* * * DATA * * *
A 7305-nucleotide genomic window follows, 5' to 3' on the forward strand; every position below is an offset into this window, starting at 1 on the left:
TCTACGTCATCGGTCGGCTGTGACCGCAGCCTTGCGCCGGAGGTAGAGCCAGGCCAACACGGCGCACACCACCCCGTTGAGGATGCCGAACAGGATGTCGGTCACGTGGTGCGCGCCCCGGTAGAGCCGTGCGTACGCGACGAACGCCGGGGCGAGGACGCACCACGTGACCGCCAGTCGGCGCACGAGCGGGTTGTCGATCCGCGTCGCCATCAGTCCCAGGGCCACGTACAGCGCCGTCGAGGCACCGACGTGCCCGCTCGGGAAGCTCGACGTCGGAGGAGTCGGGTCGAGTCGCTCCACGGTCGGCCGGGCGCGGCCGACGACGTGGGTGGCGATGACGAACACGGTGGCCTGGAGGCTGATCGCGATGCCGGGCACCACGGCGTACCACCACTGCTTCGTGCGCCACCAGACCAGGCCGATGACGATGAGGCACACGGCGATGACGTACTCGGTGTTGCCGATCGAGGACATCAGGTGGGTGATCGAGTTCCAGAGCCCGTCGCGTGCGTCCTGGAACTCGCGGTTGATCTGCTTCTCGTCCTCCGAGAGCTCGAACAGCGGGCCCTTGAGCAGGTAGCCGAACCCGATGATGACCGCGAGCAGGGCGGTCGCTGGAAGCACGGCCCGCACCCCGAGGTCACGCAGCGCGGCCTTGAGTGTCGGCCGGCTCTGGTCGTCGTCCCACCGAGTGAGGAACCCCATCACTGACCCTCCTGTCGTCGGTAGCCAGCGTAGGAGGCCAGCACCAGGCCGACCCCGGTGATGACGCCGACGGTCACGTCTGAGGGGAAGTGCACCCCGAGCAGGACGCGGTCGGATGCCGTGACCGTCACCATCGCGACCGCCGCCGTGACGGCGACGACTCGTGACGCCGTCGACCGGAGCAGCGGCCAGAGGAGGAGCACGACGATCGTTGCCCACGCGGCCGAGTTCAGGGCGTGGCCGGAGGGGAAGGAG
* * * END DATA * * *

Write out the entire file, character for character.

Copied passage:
A 7305-nucleotide genomic window follows, 5' to 3' on the forward strand; every position below is an offset into this window, starting at 1 on the left:
TCTACGTCATCGGTCGGCTGTGACCGCAGCCTTGCGCCGGAGGTAGAGCCAGGCCAACACGGCGCACACCACCCCGTTGAGGATGCCGAACAGGATGTCGGTCACGTGGTGCGCGCCCCGGTAGAGCCGTGCGTACGCGACGAACGCCGGGGCGAGGACGCACCACGTGACCGCCAGTCGGCGCACGAGCGGGTTGTCGATCCGCGTCGCCATCAGTCCCAGGGCCACGTACAGCGCCGTCGAGGCACCGACGTGCCCGCTCGGGAAGCTCGACGTCGGAGGAGTCGGGTCGAGTCGCTCCACGGTCGGCCGGGCGCGGCCGACGACGTGGGTGGCGATGACGAACACGGTGGCCTGGAGGCTGATCGCGATGCCGGGCACCACGGCGTACCACCACTGCTTCGTGCGCCACCAGACCAGGCCGATGACGATGAGGCACACGGCGATGACGTACTCGGTGTTGCCGATCGAGGACATCAGGTGGGTGATCGAGTTCCAGAGCCCGTCGCGTGCGTCCTGGAACTCGCGGTTGATCTGCTTCTCGTCCTCCGAGAGCTCGAACAGCGGGCCCTTGAGCAGGTAGCCGAACCCGATGATGACCGCGAGCAGGGCGGTCGCTGGAAGCACGGCCCGCACCCCGAGGTCACGCAGCGCGGCCTTGAGTGTCGGCCGGCTCTGGTCGTCGTCCCACCGAGTGAGGAACCCCATCACTGACCCTCCTGTCGTCGGTAGCCAGCGTAGGAGGCCAGCACCAGGCCGACCCCGGTGATGACGCCGACGGTCACGTCTGAGGGGAAGTGCACCCCGAGCAGGACGCGGTCGGATGCCGTGACCGTCACCATCGCGACCGCCGCCGTGACGGCGACGACTCGTGACGCCGTCGACCGGAGCAGCGGCCAGAGGAGGAGCACGACGATCGTTGCCCACGCGGCCGAGTTCAGGGCGTGGCCGGAGGGGAAGGAG